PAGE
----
How Carrots Won the Trojan War

Those of you who have been following my writings know that I love hearing about the curious history of herbs – and any other plants, for that matter. Knowing why lavender is used as a symbol of suspicion or that winter savory was once used to suppress the libido makes studying herbs that much more fun.

 I recently received a book that further fueled my delight in oddball horticultural facts. Story Publishing has just issued How Carrots Won the Trojan War, a book I have thoroughly enjoyed . It contains curious facts such as:

  • The cultivated turnip variety that produces rape seed is where we get canola oil.
  • Celery seed used as a seasoning doesn’t come from celery – it is harvested from smallage, a close relative.
  • The saying “cool as a cucumber” comes from the myth that sleeping on a bed of cucumbers will relieve a fever.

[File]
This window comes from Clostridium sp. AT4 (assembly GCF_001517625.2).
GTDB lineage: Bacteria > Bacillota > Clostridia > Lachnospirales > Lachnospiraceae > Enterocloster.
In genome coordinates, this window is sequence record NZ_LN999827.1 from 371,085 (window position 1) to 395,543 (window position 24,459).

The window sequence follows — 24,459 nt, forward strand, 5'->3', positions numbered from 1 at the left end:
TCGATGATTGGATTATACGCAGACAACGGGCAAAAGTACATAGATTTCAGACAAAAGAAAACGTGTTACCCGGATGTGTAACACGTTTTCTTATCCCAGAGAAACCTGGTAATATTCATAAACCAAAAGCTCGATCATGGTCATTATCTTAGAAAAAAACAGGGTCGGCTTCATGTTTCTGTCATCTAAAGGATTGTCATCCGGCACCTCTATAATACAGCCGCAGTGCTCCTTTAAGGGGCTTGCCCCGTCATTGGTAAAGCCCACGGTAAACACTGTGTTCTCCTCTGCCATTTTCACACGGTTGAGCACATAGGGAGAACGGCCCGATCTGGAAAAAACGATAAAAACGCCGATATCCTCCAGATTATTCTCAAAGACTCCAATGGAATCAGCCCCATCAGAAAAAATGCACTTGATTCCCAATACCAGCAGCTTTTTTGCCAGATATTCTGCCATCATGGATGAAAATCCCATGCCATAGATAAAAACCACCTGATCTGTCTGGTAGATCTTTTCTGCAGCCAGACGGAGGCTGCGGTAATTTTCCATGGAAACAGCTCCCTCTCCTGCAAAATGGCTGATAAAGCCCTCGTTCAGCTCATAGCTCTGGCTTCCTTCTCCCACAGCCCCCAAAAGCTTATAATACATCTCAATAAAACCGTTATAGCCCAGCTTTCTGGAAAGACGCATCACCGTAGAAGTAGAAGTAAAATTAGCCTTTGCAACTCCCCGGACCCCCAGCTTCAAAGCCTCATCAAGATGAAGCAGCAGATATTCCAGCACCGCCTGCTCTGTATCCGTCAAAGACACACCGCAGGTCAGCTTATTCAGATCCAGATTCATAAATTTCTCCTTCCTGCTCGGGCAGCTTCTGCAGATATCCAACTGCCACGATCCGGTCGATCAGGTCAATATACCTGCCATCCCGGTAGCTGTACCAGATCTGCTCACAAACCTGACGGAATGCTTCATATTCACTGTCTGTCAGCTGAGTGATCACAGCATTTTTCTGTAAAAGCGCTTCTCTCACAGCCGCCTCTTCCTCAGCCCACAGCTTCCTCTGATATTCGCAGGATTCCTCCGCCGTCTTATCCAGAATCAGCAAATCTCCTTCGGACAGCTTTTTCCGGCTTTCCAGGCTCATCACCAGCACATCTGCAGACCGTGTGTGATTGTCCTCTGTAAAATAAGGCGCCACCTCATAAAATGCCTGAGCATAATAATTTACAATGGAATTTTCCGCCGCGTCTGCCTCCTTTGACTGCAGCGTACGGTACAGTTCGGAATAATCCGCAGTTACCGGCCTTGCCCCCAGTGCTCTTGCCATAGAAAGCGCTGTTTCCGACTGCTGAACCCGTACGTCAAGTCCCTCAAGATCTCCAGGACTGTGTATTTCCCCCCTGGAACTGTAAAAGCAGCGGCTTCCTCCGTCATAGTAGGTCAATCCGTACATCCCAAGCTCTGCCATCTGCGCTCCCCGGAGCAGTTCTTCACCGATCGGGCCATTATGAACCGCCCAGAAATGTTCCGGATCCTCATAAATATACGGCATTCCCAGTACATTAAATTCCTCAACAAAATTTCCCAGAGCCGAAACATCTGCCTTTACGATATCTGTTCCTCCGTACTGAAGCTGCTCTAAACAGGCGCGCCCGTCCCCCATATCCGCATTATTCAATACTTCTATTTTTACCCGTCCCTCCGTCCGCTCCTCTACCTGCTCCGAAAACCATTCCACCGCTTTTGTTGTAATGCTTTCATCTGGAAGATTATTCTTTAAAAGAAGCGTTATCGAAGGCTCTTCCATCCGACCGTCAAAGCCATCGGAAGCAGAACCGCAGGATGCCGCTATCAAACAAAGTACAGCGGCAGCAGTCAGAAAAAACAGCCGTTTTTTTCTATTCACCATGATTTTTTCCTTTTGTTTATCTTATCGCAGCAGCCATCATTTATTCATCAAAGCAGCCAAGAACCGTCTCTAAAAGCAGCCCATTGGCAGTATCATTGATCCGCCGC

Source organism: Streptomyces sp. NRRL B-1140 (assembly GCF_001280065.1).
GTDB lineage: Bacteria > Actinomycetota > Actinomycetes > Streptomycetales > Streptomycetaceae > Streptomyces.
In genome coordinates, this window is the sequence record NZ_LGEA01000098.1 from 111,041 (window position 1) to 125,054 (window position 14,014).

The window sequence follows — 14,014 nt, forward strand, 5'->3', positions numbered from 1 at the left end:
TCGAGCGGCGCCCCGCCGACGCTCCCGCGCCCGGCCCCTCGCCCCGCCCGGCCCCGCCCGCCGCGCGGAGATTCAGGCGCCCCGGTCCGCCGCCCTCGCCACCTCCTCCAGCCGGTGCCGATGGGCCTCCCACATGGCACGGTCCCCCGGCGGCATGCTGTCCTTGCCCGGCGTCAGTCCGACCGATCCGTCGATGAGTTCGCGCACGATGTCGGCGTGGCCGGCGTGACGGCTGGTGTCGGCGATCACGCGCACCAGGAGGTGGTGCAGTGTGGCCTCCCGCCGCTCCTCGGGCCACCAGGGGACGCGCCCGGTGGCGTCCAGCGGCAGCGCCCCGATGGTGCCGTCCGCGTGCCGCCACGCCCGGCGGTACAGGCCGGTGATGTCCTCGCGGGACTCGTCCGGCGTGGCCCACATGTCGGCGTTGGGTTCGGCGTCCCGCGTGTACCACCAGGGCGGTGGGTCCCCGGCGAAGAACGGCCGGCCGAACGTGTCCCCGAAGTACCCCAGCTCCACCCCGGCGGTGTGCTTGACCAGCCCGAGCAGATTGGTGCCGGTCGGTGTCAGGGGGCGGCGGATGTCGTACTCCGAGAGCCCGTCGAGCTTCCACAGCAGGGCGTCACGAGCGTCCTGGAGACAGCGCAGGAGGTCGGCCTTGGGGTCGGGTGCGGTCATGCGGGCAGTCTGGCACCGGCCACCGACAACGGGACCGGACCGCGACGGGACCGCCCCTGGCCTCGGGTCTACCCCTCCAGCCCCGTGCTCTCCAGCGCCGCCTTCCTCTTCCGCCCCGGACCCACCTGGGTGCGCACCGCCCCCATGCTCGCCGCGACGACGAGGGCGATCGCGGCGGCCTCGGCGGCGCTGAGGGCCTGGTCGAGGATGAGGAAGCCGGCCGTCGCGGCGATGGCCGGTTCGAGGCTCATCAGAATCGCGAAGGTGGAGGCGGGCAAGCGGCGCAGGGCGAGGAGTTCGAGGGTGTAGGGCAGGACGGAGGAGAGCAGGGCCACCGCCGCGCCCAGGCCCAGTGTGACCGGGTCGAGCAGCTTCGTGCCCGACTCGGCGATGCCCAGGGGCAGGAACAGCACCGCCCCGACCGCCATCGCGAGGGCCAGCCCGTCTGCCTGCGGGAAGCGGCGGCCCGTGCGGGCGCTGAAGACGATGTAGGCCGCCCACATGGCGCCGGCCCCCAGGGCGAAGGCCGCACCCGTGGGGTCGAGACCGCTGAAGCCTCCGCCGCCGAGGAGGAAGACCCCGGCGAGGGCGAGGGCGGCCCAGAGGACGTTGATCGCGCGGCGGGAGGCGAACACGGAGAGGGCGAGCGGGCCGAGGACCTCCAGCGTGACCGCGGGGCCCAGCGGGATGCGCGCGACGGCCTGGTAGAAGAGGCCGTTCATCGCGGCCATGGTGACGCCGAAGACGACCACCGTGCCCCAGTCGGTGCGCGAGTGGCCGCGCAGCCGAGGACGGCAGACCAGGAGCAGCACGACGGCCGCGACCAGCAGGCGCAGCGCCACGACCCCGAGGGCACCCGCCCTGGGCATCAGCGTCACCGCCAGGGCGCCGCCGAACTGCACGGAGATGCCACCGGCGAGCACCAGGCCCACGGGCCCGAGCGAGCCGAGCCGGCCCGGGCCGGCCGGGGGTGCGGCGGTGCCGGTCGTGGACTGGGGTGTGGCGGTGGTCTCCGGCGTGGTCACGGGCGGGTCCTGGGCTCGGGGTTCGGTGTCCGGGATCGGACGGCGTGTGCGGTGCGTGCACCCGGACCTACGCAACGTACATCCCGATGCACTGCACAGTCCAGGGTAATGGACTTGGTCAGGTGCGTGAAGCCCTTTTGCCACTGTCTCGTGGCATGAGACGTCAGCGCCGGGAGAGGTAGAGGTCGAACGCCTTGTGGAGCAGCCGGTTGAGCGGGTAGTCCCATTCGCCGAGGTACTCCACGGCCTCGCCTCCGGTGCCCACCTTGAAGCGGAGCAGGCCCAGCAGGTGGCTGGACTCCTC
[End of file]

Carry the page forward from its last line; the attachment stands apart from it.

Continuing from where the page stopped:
• Children can relate to the Norse myth that says peas were sent to earth by Thor as a punishment for bad behavior.

Now who can resist reading a book with tidbits like this? The author Rebecca Rupp has cleverly woven humor, lore, and horticultural history to make a very readable book. You can get a copy in paperback or ebook now through Amazon.com. If you do, I guarantee you’ll never look at vegetables the same way again.

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You can’t wait for inspiration. You have to go after it with a club.

— Jack London

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